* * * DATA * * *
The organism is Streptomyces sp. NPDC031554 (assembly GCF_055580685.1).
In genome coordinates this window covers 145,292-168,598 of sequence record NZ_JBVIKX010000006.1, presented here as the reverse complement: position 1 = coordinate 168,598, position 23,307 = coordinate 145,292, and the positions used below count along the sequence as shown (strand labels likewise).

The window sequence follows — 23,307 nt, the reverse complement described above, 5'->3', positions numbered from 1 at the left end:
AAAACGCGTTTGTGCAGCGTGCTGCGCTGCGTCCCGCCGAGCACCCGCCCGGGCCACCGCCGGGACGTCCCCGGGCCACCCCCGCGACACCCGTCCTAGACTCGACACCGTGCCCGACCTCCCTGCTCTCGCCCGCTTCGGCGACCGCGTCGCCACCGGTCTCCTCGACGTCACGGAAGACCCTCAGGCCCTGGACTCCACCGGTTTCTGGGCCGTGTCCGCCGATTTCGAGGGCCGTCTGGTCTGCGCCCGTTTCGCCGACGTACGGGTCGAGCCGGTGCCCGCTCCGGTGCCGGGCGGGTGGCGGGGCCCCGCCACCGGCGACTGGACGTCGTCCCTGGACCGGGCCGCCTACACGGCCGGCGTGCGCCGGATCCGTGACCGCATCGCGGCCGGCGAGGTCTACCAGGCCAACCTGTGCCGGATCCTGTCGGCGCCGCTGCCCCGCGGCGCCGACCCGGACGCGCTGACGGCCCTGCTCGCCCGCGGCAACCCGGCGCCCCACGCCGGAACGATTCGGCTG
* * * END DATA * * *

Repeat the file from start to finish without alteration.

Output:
The organism is Streptomyces sp. NPDC031554 (assembly GCF_055580685.1).
In genome coordinates this window covers 145,292-168,598 of sequence record NZ_JBVIKX010000006.1, presented here as the reverse complement: position 1 = coordinate 168,598, position 23,307 = coordinate 145,292, and the positions used below count along the sequence as shown (strand labels likewise).

The window sequence follows — 23,307 nt, the reverse complement described above, 5'->3', positions numbered from 1 at the left end:
AAAACGCGTTTGTGCAGCGTGCTGCGCTGCGTCCCGCCGAGCACCCGCCCGGGCCACCGCCGGGACGTCCCCGGGCCACCCCCGCGACACCCGTCCTAGACTCGACACCGTGCCCGACCTCCCTGCTCTCGCCCGCTTCGGCGACCGCGTCGCCACCGGTCTCCTCGACGTCACGGAAGACCCTCAGGCCCTGGACTCCACCGGTTTCTGGGCCGTGTCCGCCGATTTCGAGGGCCGTCTGGTCTGCGCCCGTTTCGCCGACGTACGGGTCGAGCCGGTGCCCGCTCCGGTGCCGGGCGGGTGGCGGGGCCCCGCCACCGGCGACTGGACGTCGTCCCTGGACCGGGCCGCCTACACGGCCGGCGTGCGCCGGATCCGTGACCGCATCGCGGCCGGCGAGGTCTACCAGGCCAACCTGTGCCGGATCCTGTCGGCGCCGCTGCCCCGCGGCGCCGACCCGGACGCGCTGACGGCCCTGCTCGCCCGCGGCAACCCGGCGCCCCACGCCGGAACGATTCGGCTG